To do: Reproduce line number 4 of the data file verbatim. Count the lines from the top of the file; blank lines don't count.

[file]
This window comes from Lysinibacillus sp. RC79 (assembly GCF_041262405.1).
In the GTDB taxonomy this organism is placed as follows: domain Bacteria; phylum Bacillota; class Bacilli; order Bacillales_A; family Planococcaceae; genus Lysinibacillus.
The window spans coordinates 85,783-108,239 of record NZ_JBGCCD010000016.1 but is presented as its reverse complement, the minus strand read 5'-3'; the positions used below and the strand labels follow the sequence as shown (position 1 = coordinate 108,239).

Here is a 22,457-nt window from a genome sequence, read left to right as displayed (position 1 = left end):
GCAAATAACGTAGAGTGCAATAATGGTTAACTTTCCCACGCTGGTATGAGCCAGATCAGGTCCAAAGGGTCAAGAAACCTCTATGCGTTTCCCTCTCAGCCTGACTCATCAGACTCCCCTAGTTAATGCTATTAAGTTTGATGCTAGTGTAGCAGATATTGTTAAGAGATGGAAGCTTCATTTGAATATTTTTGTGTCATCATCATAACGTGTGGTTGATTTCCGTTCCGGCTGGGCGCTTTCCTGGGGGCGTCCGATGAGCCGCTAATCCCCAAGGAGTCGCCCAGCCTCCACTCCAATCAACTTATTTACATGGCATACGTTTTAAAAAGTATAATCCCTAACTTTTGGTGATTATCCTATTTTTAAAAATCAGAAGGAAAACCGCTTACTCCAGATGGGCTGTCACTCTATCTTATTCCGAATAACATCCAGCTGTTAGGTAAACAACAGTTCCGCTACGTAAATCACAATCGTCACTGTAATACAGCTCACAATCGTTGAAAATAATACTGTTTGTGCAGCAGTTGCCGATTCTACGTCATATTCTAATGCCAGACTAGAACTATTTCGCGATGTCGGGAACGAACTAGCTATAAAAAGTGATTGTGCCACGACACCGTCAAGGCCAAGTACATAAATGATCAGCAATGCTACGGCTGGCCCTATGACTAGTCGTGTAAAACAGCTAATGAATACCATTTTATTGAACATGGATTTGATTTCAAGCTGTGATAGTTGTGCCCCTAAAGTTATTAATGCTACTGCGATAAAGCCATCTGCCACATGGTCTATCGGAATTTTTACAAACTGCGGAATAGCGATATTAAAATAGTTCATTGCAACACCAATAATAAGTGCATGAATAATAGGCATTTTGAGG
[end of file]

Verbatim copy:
Here is a 22,457-nt window from a genome sequence, read left to right as displayed (position 1 = left end):